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Over 60 crib sets on display at parish church in Bungay

Over 60 cribs went on display St Edmund’s Church, Bungay, to coincide with the annual Christmas Street Fair, reports Andy Parris.

The idea was initiated by Sue Altarelli and Jenny Beaugeard after seeing similar festivals in other churches, as a means of raising the church’s profile within the Bungay community.

Parishioners, friends and family were asked to lend their crib sets to display in the church, and the response was overwhelming with 62 sets to display.

Along with lots of card tables, white table clothes and holly the festival opened from 12noon to4pmon December 2 and 3.

The oldest crib that was lent was an Italian plaster set dating 1880. The newest set was a crocheted set finished that morning! The variety was amazing. They ranged from life-sized cut-outs (outside) to one small enough to fit in a ring box. They were made from wood (olive wood from Bethlehem), plastic, paper, card, salt dough, plaster, fabric, yarn, glass, silver, china and clay.

Some were finger puppets, children’s toys, carousels, Russian dolls and mobiles to hang on a tree. Some had a stable fitted with electric light; others had arms missing or stucktogether; butall were willingly lent in good faith.

Poringland Parish, which has run similar festivals, offered help, which was invaluable in aiding the smooth running of the event. It was agreed not to have an entry fee, just a jar for contributions for East Anglia Children’s Hospices. There was atmospheric plainchant playing over the sound system.

The word on the street was that the crib festival was one of the best things of the fair and over 300 people were counted coming through the door over the two days. As an evangelisation project that makes it a huge success, with so many people saying that they had lived in the town all their lives and never set foot in the church. When asked why, some of the responses were:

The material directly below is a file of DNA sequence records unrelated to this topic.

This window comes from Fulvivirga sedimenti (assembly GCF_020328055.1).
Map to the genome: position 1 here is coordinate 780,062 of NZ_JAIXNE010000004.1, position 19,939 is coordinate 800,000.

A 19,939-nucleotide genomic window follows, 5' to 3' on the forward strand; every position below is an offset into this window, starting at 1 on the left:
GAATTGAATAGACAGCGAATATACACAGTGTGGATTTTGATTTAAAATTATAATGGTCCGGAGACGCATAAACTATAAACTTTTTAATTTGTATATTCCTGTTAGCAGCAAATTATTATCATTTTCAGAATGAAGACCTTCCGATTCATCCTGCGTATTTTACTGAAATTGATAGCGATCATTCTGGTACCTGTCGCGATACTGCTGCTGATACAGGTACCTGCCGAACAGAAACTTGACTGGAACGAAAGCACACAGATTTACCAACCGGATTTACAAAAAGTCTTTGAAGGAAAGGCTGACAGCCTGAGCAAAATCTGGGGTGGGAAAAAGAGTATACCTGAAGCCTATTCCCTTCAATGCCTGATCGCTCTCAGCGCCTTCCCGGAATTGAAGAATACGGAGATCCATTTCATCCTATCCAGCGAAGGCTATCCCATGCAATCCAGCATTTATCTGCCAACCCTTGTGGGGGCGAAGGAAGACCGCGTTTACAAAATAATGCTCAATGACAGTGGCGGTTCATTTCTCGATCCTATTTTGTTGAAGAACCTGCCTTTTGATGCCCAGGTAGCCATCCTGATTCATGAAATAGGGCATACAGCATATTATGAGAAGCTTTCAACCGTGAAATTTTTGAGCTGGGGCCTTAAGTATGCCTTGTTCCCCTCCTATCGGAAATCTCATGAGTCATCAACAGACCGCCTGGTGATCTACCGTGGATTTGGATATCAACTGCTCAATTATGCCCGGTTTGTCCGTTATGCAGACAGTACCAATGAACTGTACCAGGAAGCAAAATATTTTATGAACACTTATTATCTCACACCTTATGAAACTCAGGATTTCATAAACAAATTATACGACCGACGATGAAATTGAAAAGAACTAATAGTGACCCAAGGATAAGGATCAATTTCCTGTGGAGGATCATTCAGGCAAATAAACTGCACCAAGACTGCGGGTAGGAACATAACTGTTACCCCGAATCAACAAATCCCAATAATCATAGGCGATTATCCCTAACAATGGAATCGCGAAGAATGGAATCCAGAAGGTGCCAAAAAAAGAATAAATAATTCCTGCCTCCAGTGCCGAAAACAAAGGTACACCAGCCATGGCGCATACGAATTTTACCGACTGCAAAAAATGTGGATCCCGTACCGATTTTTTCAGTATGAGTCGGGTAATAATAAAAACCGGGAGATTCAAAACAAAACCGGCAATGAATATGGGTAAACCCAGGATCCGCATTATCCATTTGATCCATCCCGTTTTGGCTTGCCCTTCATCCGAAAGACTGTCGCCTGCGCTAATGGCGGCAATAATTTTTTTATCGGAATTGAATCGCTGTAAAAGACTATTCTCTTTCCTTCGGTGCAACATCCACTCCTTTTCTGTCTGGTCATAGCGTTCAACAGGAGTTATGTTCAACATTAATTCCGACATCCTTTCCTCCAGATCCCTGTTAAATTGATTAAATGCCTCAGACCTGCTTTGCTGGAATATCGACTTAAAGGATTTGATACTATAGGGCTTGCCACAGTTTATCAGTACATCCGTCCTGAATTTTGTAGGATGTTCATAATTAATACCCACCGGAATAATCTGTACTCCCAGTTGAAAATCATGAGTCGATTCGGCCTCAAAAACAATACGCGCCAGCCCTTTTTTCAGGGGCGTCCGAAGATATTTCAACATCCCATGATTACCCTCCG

• I didn’t know it was here.
  • I had never noticed it before.
  • I didn’t think I was allowed.
  • I thought you had to be Catholic.
  • I didn’t want to do anything wrong and stand out.
  • I’ve never seen the door open and signs outside before.
  • It always looks closed.

People loved the church, the ornamentation and the lighting. They liked the music (plainchant) and the calmness, and quite a few people just sat on a pew looking around them. The atmosphere wasmuseum-like and respectful. There was a huge interest in the history of the church and its architecture.

Jenny, Sue and Pio (Sue’s husband) concentrated on being friendly and welcoming and really enjoyed talking to a variety of lovely people. Sue took £250 to EACH and a report will be in their fundraising magazine. Parish Christmas cards, Traidcraft cards and six small cribs were sold with orders taken for another six – dozens more could have been sold! It means that, maybe,this Christmas peoplewill have a crib in their homes that have never had one before.

Pictured are some of the 62 cribs on display in St Edmunds, Bungay.